If done properly, the bat is not only on plane early, but also completely accelerated BEFORE entering the hitting zone. Creation of separation between the pelvis and clavicle angles is paramount to creating this torque and therefore making the bat head get to top speed before hitting the ball.

    Jay is correct, that hitting the ball deep at a 90 degree angle is optimal but only if the barrel has been accelerated with the turning torquing action of pelvis before the hips.

    How would you create and enhance this movement Eric?

    Chas Pippitt,
    Baseball Rebellion

  18. Joe Heisler Says:

    I like what everyone says. i especially agree with separation of hip and clavicle for speed, as long as front arm does not lock out. The only point was with John Hamilton leg not being turned. it may not be turned but his hip is and energy is being created by muscles and using the ball or knuckle of foot as the anchor point for the energy created and stored by hips and legs. Without the stop or wall to be able to rotate and still applying force to ground making sure energy travels up body and out of bat. It will sometimes come up off the ground at or a little after contact. It does seem to be at different angles going thru rotation depending on batter and inside or outside pitch. What I want to know is, how to best delay the rotation of hands until after contact? Does getting the back shoulder in a little behind and in, on the back of the ball allowing the top forearm to stay longer in the palm up position? I ask this because rolling of the wrist seems to be the easiest cause of a slump or bad habit they have picked up. Thanks I hope this makes sense. I am setting in hospital bed after surgery. Not sure actually what I have written.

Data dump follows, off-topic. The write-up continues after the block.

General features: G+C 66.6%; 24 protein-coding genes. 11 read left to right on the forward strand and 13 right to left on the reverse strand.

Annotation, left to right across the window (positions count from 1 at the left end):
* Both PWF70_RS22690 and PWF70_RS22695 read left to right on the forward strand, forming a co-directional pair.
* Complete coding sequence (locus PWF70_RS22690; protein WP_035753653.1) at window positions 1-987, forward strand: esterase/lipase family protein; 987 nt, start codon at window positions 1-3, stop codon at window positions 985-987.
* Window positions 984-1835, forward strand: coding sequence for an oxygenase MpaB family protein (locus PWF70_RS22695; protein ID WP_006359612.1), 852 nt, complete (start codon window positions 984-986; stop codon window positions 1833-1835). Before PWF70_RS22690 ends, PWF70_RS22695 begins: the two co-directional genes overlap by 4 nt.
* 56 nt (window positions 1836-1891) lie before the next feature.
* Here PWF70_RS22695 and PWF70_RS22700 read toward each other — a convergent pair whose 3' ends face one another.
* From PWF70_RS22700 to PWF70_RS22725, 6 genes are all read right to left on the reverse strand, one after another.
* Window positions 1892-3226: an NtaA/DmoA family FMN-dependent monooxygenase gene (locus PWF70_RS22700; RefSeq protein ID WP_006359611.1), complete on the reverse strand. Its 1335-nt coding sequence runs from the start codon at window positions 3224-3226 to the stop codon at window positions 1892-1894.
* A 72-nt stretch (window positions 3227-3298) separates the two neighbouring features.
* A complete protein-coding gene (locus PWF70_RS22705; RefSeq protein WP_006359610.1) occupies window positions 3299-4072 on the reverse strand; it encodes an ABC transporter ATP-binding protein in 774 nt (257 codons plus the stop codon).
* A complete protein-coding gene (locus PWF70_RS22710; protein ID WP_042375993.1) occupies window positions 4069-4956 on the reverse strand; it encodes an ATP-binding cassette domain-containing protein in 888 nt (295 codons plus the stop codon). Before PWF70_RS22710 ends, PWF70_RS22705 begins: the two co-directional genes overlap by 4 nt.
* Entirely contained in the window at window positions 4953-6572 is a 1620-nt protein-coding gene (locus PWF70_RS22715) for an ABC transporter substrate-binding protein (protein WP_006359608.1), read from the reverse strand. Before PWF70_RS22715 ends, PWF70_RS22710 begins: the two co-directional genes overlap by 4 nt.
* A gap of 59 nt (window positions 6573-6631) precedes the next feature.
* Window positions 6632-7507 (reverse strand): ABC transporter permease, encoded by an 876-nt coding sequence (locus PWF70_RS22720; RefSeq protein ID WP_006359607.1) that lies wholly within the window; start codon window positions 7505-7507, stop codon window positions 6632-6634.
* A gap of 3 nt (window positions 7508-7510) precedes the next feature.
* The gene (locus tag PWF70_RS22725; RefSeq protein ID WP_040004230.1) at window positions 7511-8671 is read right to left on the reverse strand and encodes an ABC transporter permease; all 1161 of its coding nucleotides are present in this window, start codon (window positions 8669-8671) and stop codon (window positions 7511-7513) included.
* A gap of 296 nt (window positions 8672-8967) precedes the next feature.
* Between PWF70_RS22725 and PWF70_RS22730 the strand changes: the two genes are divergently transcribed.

19. DAN Says:

    My question is different, why do a lot of gurus “MLB ANNOUNCERS? say , “he really got on top of that ball”. Is that a generic comment? If you het on top of the ball i doubt it’s going out of the park, “squaring it up yes”

    So why do they say “he’s trying to get on top of the ball”?